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  • They can't estimate what they never do - it is clear. If Scrum Master insists on learning to do such team-made estimates the team just makes them up.
    – Daniel
    Nov 22 '20 at 15:18
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    @Daniel "They can't estimate what they never do" that's not true. We are talking about relative estimation. I can estimate the relative complexity of building different sized houses even though I'm not a builder and know nothing about construction. If your team doubts this then why not set up a workshop with an agile coach so that they can try it outside the pressure of their actual workload.
    – nvogel
    Nov 22 '20 at 15:48
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"As a front-end developer this looks quite simple, maybe just a 2 pointer."

"Hmmm, the back-end is going to be tricky, more like 5 points."

"Testing this won't be easy either."

"OK, shall we go for 5 points then? Or maybe even 8?"

"8 seems excessive given the front-end work is pretty simple. 5 seems good."

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  • This is not Planning Poker - the main goal is not achieved.
    – Daniel
    Nov 23 '20 at 18:14
  • 1
    I think Barnaby describes the poker process quite well. The goals of poker are to achieve consensus, allow everyone to contribute and allow people to learn from each other.
    – nvogel
    Nov 23 '20 at 21:02
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Most people on a team have experience of more than one technology and have worked before on multi-disciplinary teams where they can see how things fit together. I know more Java and Python than C++ but I can have a sensible go at estimating the size and complexity of a problem to be solved in C++. I can contribute to a discussion on a C++ solution if only by asking some "dumb" questions when a more experienced C++ developer tells me it is more difficult than I think.

Estimation is an ongoing process, not an event, and everyone on the team learns from that process each time the team estimates together. Relative estimation (points) usually focuses on size, complexity and risk of the problem to be solved, not units of time to solve it. Everyone who has worked in software development quickly learns what size, complexity and risk means.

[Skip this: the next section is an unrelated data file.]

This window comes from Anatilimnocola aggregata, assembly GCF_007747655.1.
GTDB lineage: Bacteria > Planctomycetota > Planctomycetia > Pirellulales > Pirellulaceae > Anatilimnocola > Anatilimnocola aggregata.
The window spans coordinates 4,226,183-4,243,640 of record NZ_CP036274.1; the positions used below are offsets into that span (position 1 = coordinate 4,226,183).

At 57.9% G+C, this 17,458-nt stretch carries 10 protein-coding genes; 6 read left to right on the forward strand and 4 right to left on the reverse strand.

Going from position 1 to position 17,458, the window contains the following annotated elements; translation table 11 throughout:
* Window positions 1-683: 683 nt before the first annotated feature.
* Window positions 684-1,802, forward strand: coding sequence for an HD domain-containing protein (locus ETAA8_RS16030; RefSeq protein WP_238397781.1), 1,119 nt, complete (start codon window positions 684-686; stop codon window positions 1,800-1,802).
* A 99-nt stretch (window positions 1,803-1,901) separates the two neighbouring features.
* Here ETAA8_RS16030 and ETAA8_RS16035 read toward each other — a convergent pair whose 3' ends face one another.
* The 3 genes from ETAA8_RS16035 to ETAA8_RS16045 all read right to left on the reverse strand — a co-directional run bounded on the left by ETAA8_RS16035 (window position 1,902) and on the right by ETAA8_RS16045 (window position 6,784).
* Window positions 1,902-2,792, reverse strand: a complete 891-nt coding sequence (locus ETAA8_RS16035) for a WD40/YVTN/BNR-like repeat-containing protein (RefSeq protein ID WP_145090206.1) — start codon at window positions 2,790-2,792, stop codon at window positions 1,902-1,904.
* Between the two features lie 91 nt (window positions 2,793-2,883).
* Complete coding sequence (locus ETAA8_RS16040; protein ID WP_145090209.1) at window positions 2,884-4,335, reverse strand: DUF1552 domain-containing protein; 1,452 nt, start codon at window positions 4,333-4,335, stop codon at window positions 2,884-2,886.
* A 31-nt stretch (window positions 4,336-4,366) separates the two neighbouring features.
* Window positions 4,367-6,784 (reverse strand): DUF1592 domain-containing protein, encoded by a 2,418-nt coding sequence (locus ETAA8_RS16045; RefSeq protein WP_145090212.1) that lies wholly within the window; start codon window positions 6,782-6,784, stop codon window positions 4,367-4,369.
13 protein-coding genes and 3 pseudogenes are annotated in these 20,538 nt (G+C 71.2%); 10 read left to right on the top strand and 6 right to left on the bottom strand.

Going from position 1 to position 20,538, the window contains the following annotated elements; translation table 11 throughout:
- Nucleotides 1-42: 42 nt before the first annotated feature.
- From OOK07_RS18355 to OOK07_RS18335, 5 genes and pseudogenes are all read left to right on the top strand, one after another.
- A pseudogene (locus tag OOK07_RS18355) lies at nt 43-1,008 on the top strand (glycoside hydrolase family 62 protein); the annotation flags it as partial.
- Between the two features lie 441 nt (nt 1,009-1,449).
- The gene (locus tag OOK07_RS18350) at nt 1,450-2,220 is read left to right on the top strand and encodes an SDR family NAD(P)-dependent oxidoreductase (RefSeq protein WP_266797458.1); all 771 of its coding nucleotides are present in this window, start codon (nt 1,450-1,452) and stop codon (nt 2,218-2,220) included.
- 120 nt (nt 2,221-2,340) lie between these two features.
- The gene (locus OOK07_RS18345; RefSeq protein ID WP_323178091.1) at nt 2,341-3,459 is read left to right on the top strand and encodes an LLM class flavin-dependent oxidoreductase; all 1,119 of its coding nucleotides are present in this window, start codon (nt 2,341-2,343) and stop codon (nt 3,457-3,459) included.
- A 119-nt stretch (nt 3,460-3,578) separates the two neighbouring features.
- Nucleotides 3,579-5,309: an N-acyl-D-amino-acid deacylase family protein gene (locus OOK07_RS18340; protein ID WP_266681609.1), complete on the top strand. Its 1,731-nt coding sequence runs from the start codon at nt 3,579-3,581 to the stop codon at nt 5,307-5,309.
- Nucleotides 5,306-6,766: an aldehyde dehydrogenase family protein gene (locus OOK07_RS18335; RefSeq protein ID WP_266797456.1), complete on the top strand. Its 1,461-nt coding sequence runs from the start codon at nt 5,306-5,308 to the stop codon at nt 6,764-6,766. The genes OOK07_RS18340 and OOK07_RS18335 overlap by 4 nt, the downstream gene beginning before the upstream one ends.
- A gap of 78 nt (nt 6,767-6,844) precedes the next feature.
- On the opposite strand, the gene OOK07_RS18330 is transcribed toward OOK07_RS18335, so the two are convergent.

It's also relevant that "cross-functional team" does not just mean a team composed of several specialists. It normally means a team of people with a variety of experience in different technologies and tasks and willing to get involved in areas outside their main expertise. Generalising specialists is the term often used.

It's wrong to assume the team members can only estimate the work they actually do. The power of relative estimation is that it allows people to estimate things without detailed knowledge of every task. I can estimate the relative complexity of building different sized houses even though I'm not a builder and know nothing about construction. If your team doubts this then why not set up a workshop with an agile coach so that they can try it outside the pressure of their actual workload.

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  • But what should common teams comprised of common (not having variety of experience) developers do? Can't they be a Scrum team? Frontend developers in my team can't foresee risks related to the highload backend tasks developed by our backend developers. And our backend developers have little knowledge about complexity of modern frontend frameworks (Angular, React, etc).
    – Daniel
    Nov 22 '20 at 11:31
  • They should discuss the story as a group. If the story is ready to do and sufficiently small then it shouldn't be very difficult to have a discussion about it and come to a consensus. If this is sprint 1 then estimation will be difficult and very approximate. The whole team will improve their understanding and be able to give better estimates in subsequent sprints.
    – nvogel
    Nov 22 '20 at 11:51
  • This is what we do. But the discussion turns into each type of developer giving an estimate for his part of the whole work. There is no team's estimate and we never calculate the team's velocity.
    – Daniel
    Nov 22 '20 at 12:56
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    Then they aren't actually playing poker and more importantly they are missing the opportunity to learn about the work being done by others. No one should be estimating "work". Instead the Scrum Master should encourage the team to arrive at a single points estimate for the size of the whole story, Estimates may be very inaccurate to start with but they will improve the more the team does it. Once they start sizing whole stories there is less incentive for individual members to game the estimate by upping the number for their bit alone.
    – nvogel
    Nov 22 '20 at 13:10
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    A Scrum Master shouldn't make those things happen. That should be part of the individual team members as they learn more about the overall team. A front end developer may not know about complications of a highload backend server, but planning as a team would provide visibility to those complications when the backend dev brings it up. Each team member would ideally become more knowledgeable through planning stories as a whole because they would see the entire story instead of just their specialized part.
    – jlowe
    Dec 2 '20 at 15:03